Some breast cancer patients who undergo chemotherapy before surgery have a greater chance of choosing procedures that preserve the breast rather than mastectomy, according to a recent study in the Journal of the American College of Surgeons.
The study, published online Feb, 26, was conducted by researchers from Yale University School of Medicine and Yale University Comprehensive Cancer Center in New Haven, Conn. Researchers also discovered that rates of chemotherapy rose significantly during the five-year period of the study, which they attributed to the possibility of better drugs approved by the FDA, according to an American College of Surgeons news release. The study is one of the largest so far on the topic of chemotherapy and breast cancer, the news release said.
Research included data from the National Cancer Data Base, which is a joint program of the Commission of Cancer and the American Cancer Society. Participants in the study included 354,204 women with invasive breast cancer who underwent breast surgeries and chemotherapy either before or after procedures, or both, between 2006 and 2011, the news release said.
Lumpectomy procedures, which more patients who receive chemotherapy are opting for, involve removing only the tumor and surrounding tissue, leaving the remaining breast tissue in tact.
“One interesting thing that we saw over time was that the percentage of women that did receive neoadjuvant therapy increased, going from 13.9% to 20.5% from 2006 to 2011,” Brigid K. Killelea, MD, MPH, FACS, lead investigator general surgeon said in the news release. “Those who received neoadjuvant chemotherapy were 70 percent more likely to have a lumpectomy for tumors larger than 3 centimeters (about 1.25 inches in diameter), leading to an increased rate of breast preservation. In other words, those people were able to avoid a mastectomy.”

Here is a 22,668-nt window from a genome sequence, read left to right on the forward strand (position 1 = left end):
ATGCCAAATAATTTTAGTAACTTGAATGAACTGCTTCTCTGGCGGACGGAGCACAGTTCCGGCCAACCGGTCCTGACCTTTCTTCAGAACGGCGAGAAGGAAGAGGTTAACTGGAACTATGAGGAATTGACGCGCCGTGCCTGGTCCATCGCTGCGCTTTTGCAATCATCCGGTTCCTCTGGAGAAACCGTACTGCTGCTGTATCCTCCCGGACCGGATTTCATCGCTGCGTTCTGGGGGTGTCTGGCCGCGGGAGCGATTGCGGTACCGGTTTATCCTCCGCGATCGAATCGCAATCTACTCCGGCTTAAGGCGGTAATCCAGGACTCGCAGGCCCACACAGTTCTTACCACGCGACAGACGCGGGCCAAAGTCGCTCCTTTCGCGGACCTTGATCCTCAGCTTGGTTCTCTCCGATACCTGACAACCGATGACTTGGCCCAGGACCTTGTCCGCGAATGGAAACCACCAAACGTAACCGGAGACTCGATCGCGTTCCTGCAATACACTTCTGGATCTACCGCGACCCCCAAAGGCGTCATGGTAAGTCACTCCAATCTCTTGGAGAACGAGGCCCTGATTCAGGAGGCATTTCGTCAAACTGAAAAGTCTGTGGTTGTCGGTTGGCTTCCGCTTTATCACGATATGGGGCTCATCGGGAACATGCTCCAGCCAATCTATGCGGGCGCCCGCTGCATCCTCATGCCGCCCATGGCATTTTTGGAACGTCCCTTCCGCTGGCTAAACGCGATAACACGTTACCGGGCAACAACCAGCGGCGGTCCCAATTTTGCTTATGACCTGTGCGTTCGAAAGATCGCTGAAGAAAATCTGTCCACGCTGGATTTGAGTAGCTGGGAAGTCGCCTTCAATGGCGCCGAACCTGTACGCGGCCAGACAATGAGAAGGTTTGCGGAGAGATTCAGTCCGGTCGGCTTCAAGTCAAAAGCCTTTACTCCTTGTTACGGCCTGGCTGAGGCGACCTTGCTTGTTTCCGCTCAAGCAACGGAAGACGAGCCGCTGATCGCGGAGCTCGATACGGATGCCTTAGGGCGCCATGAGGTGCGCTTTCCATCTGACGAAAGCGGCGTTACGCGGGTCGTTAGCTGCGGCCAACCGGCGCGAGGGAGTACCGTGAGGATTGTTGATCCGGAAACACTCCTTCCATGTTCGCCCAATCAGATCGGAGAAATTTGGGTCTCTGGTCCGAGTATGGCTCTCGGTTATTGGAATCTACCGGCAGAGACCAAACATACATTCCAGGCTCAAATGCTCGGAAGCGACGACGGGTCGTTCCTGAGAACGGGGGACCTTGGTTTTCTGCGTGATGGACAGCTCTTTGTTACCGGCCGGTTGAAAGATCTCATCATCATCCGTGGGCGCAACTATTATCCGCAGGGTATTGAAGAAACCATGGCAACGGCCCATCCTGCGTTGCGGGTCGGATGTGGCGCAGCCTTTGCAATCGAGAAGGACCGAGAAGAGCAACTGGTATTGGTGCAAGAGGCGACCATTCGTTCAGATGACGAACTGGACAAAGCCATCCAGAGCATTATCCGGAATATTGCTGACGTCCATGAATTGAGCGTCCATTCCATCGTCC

As in past studies, the research showed a trend of higher rates of breast conservation for patient with larger tumors who first received chemotherapy, according to the news release. The study also showed that 35% of patients who had pre-surgery chemotherapy also had breast conservation therapy. Patients who avoided mastectomies included those with tumors as large as 4 to 8 centimeters, or about 3 inches in diameter, the new release said.
One advantage to chemotherapy before surgery is that it gives doctors an idea of how the tumor will respond to treatment, according to the news release. Pre-surgery chemotherapy also allows doctors to treat cancer that has spread to the lymph nodes right away so they don’t have to wait for the breast to heal after sugary, Killelea said in the news release.
“Going forward, it will be interesting to see whether or not the use of neoadjuvant therapy continues to rise as newer drugs and agents are being developed all the time,” Killelea said in the release. “It will also be interesting to watch what happens to the rate of breast conservation over time. We don’t know. That’s why it’s so important for us to have a database like NCDB.”
Read the full study here.